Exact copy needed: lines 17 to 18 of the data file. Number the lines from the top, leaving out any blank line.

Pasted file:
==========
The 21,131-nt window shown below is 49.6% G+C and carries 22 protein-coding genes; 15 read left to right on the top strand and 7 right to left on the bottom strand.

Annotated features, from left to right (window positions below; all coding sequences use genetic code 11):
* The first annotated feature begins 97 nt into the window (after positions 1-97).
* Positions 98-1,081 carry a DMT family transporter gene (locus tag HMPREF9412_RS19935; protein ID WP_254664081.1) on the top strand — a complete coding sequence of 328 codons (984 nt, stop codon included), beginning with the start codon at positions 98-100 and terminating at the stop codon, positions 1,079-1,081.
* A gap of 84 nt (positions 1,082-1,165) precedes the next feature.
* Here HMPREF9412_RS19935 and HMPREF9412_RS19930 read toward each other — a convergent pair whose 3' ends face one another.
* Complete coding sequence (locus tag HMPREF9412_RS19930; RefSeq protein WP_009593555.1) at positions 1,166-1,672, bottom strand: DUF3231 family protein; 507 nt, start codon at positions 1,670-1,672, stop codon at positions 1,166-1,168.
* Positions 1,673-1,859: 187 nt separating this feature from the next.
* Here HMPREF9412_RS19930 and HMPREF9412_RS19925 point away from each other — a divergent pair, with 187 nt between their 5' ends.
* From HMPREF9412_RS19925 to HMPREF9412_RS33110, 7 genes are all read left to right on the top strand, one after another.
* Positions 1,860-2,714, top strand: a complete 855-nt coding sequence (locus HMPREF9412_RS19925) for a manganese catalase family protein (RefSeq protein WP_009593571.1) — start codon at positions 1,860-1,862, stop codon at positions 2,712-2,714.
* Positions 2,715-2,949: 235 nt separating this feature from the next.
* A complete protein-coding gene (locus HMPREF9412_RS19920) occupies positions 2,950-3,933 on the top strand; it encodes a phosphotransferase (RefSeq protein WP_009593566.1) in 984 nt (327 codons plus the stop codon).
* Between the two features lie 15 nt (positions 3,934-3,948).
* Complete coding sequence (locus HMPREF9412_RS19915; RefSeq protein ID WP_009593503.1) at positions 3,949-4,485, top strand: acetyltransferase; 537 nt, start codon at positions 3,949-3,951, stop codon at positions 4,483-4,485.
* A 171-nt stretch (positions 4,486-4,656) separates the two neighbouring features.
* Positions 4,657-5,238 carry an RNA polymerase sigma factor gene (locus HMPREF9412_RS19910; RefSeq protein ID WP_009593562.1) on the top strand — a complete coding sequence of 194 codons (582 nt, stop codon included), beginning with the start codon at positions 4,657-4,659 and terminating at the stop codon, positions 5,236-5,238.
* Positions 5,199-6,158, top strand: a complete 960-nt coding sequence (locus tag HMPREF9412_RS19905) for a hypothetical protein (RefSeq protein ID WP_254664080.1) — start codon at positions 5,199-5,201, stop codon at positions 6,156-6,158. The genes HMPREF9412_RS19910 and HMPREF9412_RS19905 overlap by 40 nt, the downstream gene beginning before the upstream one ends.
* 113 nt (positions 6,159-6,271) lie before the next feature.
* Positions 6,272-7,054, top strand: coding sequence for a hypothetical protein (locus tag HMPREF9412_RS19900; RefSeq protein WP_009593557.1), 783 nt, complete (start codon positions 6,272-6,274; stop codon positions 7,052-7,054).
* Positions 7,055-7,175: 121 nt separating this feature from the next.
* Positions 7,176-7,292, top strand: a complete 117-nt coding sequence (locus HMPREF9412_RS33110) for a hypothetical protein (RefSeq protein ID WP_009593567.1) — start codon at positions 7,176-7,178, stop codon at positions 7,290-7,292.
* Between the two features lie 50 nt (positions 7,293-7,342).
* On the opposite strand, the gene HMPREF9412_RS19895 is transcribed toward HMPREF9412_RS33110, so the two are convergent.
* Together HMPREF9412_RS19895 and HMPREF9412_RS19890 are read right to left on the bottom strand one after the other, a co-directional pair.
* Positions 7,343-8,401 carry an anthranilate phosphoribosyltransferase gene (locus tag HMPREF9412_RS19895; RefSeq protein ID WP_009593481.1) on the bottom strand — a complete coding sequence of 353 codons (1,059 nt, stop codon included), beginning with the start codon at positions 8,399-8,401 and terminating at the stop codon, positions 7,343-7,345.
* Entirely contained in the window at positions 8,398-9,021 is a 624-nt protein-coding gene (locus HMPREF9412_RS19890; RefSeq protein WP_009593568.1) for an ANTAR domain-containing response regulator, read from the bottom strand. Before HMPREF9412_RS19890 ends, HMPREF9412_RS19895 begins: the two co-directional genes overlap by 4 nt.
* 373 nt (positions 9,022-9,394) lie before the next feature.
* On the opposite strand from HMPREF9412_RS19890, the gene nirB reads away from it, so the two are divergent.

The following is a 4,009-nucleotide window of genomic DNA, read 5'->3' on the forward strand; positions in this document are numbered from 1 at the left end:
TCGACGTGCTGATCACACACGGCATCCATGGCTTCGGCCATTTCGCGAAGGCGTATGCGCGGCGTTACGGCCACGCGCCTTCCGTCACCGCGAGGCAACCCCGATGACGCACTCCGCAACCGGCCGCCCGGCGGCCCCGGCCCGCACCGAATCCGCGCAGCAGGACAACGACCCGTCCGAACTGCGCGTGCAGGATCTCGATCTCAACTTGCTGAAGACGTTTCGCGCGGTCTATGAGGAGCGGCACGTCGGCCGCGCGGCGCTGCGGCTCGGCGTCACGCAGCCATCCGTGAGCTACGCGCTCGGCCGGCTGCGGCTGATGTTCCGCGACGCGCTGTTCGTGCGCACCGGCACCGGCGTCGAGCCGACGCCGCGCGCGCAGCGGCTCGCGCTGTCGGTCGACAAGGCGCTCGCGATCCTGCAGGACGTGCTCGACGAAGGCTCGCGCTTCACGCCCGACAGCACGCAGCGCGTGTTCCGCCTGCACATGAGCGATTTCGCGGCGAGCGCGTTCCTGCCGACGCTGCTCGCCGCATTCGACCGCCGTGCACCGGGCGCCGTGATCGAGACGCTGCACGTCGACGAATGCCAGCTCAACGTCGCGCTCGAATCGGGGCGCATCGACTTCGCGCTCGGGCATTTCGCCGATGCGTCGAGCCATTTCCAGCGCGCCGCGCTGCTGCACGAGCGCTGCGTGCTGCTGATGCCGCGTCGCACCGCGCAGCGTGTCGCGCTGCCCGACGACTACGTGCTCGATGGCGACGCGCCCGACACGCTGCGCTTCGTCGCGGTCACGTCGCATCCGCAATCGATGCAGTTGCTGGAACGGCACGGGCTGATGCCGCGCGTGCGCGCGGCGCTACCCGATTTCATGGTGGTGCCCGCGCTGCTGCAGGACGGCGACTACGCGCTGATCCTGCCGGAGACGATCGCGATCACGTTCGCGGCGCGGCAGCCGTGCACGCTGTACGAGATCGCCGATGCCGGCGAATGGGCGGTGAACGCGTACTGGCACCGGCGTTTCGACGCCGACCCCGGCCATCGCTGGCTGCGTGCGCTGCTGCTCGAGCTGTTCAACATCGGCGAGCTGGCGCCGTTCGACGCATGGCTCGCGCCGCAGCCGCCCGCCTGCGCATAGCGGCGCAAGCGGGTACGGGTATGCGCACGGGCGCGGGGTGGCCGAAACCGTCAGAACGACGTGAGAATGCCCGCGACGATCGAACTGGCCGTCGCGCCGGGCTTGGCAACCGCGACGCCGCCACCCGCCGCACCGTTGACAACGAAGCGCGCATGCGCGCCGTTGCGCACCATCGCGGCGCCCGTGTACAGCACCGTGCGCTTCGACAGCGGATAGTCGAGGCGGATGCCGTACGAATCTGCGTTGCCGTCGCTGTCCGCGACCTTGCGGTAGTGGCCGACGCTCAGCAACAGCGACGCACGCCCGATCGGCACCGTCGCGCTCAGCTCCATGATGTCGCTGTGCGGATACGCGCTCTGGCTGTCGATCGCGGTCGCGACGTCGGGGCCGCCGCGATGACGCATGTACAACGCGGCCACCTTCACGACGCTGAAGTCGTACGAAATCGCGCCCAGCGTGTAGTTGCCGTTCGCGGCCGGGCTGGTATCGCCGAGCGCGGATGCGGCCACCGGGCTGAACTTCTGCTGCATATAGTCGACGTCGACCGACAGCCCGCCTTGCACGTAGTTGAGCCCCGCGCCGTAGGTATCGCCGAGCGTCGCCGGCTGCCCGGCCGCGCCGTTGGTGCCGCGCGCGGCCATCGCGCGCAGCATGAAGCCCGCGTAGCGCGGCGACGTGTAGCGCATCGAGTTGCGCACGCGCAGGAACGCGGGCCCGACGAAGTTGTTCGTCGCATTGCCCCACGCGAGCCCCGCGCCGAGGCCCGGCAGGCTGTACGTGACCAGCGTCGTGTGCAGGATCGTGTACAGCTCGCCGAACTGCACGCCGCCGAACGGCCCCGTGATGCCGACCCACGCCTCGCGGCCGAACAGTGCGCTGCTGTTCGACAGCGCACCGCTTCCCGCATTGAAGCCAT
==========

* Positions 4,657-5,238 carry an RNA polymerase sigma factor gene (locus HMPREF9412_RS19910; RefSeq protein ID WP_009593562.1) on the top strand — a complete coding sequence of 194 codons (582 nt, stop codon included), beginning with the start codon at positions 4,657-4,659 and terminating at the stop codon, positions 5,236-5,238.
* Positions 5,199-6,158, top strand: a complete 960-nt coding sequence (locus tag HMPREF9412_RS19905) for a hypothetical protein (RefSeq protein ID WP_254664080.1) — start codon at positions 5,199-5,201, stop codon at positions 6,156-6,158. The genes HMPREF9412_RS19910 and HMPREF9412_RS19905 overlap by 40 nt, the downstream gene beginning before the upstream one ends.